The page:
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Network for Peace through Dialogue

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September 10, 2008

Natural Building for Natural Communities

Melanie Nañez, Network for Peace through Dialogue's web master, recently returned from a 10-day visit to an ecovillage in western Canada. She was so impressed by the experience that she and a friend are going on a trip to explore the possibilities of creating a retreat center of their own in Mexico. Staff members were so curious about what she learned and the impact of this trip that they invited her to speak at a Living Room Dialogue.

Melanie visited O.U.R. Ecovillage on Shawnigan Lake in British Columbia. O.U.R. stands for One United Resource. She chose to go there because she has been interested for a long time in how people can live sustainably on the earth without a lot of the things we think we need. One focus at O.U.R. Ecovillage is how to build houses using natural materials, preferably local, that will return to the earth when people are finished them, that is without materials like plastics or fiberglass that will stick around forever.

The particular process she helped with is called cob building, in which you mix clay, sand, straw and water and stomp on it to create a wall. This mixture becomes as strong as stone because the straw forms a kind of netting matrix. It is usually a group process in which a dozen or more people knead the clay mixture with their fingers or stomp on it with their feet. Melanie found it to be a method that, she said, ties everything together caring about the world around you, using things that don't hurt the earth and paying attention to what you are leaving behind. And as a way of promoting togetherness, it can't be matched. It almost has to be done as a community.

The finished houses start at about two feet thick and taper toward the top. They are usually smallish, one-story buildings. The shapes are often curved because they are more stable that way and most aesthetically pleasing as well. Melanie showed pictures of the very beautiful results.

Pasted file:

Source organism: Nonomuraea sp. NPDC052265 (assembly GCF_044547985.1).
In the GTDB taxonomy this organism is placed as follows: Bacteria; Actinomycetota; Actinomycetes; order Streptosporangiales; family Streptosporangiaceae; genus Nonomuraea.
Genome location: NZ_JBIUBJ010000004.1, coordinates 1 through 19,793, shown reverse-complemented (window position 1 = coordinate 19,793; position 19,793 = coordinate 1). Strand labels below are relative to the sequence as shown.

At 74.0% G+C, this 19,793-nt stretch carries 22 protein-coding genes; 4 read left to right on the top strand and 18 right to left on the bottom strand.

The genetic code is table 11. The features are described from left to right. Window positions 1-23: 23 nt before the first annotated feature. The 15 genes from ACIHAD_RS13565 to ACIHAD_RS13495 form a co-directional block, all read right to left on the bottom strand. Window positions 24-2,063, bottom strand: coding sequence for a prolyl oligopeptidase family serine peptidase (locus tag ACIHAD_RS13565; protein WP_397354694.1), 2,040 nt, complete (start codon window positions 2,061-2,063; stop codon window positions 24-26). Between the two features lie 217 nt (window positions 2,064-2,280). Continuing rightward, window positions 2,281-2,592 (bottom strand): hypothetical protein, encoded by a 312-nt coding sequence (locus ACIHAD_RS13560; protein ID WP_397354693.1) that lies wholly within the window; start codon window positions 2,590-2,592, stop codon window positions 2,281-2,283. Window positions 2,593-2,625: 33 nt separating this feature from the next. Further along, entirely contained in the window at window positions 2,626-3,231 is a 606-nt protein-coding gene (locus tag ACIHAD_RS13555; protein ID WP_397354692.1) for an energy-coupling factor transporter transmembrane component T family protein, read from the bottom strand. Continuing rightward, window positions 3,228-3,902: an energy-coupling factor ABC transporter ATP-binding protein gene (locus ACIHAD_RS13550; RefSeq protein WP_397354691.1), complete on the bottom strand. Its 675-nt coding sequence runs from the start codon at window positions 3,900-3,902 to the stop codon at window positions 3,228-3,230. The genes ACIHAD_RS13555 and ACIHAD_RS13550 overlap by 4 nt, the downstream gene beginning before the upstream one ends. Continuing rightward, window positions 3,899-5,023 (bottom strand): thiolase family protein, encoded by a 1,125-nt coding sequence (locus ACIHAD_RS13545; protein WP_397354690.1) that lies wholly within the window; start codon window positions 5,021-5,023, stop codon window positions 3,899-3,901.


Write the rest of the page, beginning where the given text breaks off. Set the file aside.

The story of the founding of O.U.R. Ecovillage was inspiring in that its creators had to persuade Canadian government officials to allow them go ahead with the project despite the fact that cob houses are not "up to code" using conventional building standards. To do this, they offered to finance and build the houses as a demonstration project and education center. The government could monitor the project and thus a record of stability could be established. The government agreed, and now many visitors come there to learn about natural building while at the same time changes in the building codes can be tested. Most of the materials at O.U.R. Ecovillage have been donated. Lots of clay is available because of construction going on in the area.

Participants in the dialogue had many questions about living in the houses. Melanie explained that the houses are heated by wood stoves, retaining heat better than wood houses. They have windows with glass panes. They can also be ventilated with netted holes under windows for air circulation. Some have running water and electricity. For uses other than drinking water, the village has rain water tank and a filtration system for waste water. The buildings have strong foundations built into the ground. Roofs are wood or slate.

Cob building has a long history but the techniques have been largely forgotten. One of the teachers at O.U.R. Ecovillage gave a workshop in South Africa where she found it ironic that she was teaching people skills that their ancestors once knew well.

There are many websites with information about cob building. One she mentioned particularly is There are also many books about it.

For Melanie it was the notion of living in a community that was most compelling and what has moved her and her friend from dreaming about creating a community to action. They have already done some research and have several Mexican places in mind already inhabited by expatriates and tourists who might be interested in a project demonstrating that you CAN live in a different way.

In the discussion, one person said she thought people were looking for a more simplified way of life, though not to be deprived. Another mentioned a house at the U.S. Coast Guard Academy at Kings Point in Queens made entirely of re-cycled materials that was solar powered and quite liveable. One person mentioned enjoying living out-of-doors while camping. In the final go-round, people said that they were cheered that ecovillages were springing up in many parts of the world; that given the state of the planet and the global economy, the time seems right for such a movement; and that it was inspiring to learn that Melanie was following a dream that seemed to be giving her life. It's not an easy thing to go out and start something new.


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